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Sat, Apr 1
LCWR National Assembly
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Sun, Apr 2
LCWR National Assembly
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Mon, Apr 3
LCWR National Assembly
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Tue, Apr 4
LCWR National Assembly
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Wed, Apr 5
LCWR National Assembly
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Thu, Apr 6
LCWR National Assembly
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Fri, Apr 7
LCWR National Assembly
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Sat, Apr 8
LCWR National Assembly
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Sun, Apr 9
LCWR National Assembly
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Mon, Apr 10
LCWR National Assembly
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Tue, Apr 11
LCWR National Assembly
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Wed, Apr 12
LCWR National Assembly
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Thu, Apr 13
LCWR National Assembly
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Fri, Apr 14
LCWR National Assembly
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Sat, Apr 15
LCWR National Assembly
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Sun, Apr 16
LCWR National Assembly
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Mon, Apr 17
LCWR National Assembly
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Tue, Apr 18
LCWR National Assembly
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Wed, Apr 19
LCWR National Assembly
Ecuador Immersion Experience
20
Thu, Apr 20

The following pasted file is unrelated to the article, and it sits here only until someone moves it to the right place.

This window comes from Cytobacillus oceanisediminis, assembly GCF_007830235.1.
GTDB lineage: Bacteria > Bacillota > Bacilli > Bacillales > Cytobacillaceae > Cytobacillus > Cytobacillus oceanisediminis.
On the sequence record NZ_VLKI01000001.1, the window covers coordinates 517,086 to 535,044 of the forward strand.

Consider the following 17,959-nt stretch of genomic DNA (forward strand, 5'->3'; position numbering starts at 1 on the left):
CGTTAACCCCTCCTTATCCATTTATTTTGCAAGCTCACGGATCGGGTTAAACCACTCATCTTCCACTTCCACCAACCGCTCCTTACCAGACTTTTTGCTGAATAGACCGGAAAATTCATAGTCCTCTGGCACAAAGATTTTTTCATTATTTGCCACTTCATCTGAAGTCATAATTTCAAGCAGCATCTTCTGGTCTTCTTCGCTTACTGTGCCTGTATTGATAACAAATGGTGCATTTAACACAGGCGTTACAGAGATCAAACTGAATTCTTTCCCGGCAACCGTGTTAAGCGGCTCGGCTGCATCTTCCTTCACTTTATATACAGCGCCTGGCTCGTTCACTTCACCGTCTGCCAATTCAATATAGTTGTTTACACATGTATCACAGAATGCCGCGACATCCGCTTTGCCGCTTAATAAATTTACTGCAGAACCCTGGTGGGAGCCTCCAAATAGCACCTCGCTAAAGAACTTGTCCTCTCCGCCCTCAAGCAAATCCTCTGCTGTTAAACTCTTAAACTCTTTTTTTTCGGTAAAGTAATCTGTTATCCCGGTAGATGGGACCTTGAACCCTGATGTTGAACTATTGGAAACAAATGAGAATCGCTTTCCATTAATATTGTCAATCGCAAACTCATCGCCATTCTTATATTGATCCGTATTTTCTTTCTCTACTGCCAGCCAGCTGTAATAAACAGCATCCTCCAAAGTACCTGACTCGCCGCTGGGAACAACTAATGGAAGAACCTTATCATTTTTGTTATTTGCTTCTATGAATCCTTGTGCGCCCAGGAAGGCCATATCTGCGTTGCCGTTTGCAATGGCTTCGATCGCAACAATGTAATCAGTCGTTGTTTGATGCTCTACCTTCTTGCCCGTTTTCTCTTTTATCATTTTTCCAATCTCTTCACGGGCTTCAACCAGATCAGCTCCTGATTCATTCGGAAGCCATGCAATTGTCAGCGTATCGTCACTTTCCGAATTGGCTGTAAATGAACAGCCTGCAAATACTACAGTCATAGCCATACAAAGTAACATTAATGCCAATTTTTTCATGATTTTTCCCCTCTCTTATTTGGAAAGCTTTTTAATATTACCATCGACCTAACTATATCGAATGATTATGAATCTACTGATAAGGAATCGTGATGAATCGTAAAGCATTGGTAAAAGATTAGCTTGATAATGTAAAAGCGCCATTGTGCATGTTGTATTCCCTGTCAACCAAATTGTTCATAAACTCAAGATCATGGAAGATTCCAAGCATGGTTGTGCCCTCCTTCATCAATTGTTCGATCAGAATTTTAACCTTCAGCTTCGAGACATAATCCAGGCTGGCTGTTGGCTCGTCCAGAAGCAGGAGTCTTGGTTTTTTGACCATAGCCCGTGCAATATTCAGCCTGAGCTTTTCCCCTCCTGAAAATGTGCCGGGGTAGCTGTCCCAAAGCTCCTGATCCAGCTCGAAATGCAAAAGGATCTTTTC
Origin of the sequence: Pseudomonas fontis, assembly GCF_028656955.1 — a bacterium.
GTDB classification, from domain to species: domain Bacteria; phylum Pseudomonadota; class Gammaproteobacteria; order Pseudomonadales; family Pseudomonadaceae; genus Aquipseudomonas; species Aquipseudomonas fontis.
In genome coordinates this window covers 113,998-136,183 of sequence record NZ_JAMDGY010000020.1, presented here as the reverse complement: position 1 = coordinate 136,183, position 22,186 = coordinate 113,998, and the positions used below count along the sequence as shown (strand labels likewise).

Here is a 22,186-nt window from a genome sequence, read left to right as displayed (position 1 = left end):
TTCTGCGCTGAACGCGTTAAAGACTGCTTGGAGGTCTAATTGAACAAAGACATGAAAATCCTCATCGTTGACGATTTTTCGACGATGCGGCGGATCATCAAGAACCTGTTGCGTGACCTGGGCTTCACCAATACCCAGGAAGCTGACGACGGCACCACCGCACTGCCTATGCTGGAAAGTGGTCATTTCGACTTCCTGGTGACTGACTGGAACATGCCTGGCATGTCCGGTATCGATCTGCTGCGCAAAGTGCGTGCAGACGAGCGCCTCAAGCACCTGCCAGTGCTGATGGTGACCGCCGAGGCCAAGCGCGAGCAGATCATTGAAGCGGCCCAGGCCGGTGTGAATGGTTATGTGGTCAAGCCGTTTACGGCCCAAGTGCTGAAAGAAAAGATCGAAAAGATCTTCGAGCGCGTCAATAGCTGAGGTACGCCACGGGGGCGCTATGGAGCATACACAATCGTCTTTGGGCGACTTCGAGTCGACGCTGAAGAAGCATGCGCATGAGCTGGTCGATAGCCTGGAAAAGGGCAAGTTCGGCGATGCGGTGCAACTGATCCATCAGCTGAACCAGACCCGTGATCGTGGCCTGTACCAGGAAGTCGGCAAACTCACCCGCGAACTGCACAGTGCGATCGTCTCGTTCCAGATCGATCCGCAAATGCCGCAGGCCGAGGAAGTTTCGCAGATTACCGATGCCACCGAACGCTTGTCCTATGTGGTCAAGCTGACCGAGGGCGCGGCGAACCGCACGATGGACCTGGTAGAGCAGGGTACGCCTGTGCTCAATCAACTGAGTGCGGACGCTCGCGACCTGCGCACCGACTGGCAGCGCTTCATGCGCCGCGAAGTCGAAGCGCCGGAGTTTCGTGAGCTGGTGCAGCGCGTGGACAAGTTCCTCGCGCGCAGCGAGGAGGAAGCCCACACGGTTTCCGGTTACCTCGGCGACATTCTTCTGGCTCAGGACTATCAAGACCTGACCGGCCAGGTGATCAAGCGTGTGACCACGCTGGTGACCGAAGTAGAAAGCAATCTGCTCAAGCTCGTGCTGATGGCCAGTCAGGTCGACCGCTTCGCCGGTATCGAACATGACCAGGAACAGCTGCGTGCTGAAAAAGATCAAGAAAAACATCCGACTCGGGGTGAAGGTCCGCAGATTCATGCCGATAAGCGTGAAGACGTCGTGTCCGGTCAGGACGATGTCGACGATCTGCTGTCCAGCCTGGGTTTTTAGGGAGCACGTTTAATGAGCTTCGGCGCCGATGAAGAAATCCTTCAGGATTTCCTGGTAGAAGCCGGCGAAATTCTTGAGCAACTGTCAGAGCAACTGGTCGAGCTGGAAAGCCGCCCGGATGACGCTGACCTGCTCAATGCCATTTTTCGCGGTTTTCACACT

LCWR National Assembly
Ecuador Immersion Experience
21
Fri, Apr 21
LCWR National Assembly
Ecuador Immersion Experience
22
Sat, Apr 22
LCWR National Assembly
Ecuador Immersion Experience
23
Sun, Apr 23
LCWR National Assembly
Ecuador Immersion Experience
24
Mon, Apr 24
LCWR National Assembly
Ecuador Immersion Experience
25
Tue, Apr 25
LCWR National Assembly
Ecuador Immersion Experience
26
Wed, Apr 26
LCWR National Assembly
Ecuador Immersion Experience
27
Thu, Apr 27
LCWR National Assembly
Ecuador Immersion Experience
28
Fri, Apr 28
LCWR National Assembly
Ecuador Immersion Experience
29
Sat, Apr 29
LCWR National Assembly
CARMA Day of Reflection
30
Sun, Apr 30
St. Mary HS Alumnae Luncheon
LCWR National Assembly
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Mary Francis Clarke Photograph
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Exploring Our Roots

BVM History

In 1831 five women in Dublin, Ireland, led by Mary Frances Clarke, came together to teach the poor children of the city. They soon migrated to Philadelphia to teach the children of Irish immigrants. There, on Nov. 1, 1833, they officially became "Sisters" with the assistance of Rev. Terence Donaghoe.

Ten years later, in 1843, at the invitation of Bishop Mathias Loras, the Sisters moved to the Diocese of Dubuque, Iowa which remains their headquarters to this day. These pioneer BVMs soon discovered the immense need for education, particularly of girls. They established a boarding school on the prairie near Dubuque. It later became Clarke University.

As the community grew, the Sisters founded and staffed elementary and high schools, including boarding schools. They began teaching in Chicago in 1867, and opened their first school in California in 1888. They opened Mundelein College in Chicago in 1931.

At each point in their expansion the Sisters attracted new members—nearly 5,000 in all—and developed a cross-country educational network from New York to Hawaii, Minnesota to Mississippi.

The Sisters also became engaged with the issues of the times: social justice, equality, inclusiveness, peace and ecology. They followed closely the Second Vatican Council and followed its call to renewal in the spirit of the founders.

Today 400 sisters serve in diverse ministries in 17 states and two foreign countries, continuing the adventurous lives of their founders.

A Timeline of Historical Highlights pinpoints significant events of the past 175 years, as do Snapshots from BVM History and a more detailed timeline.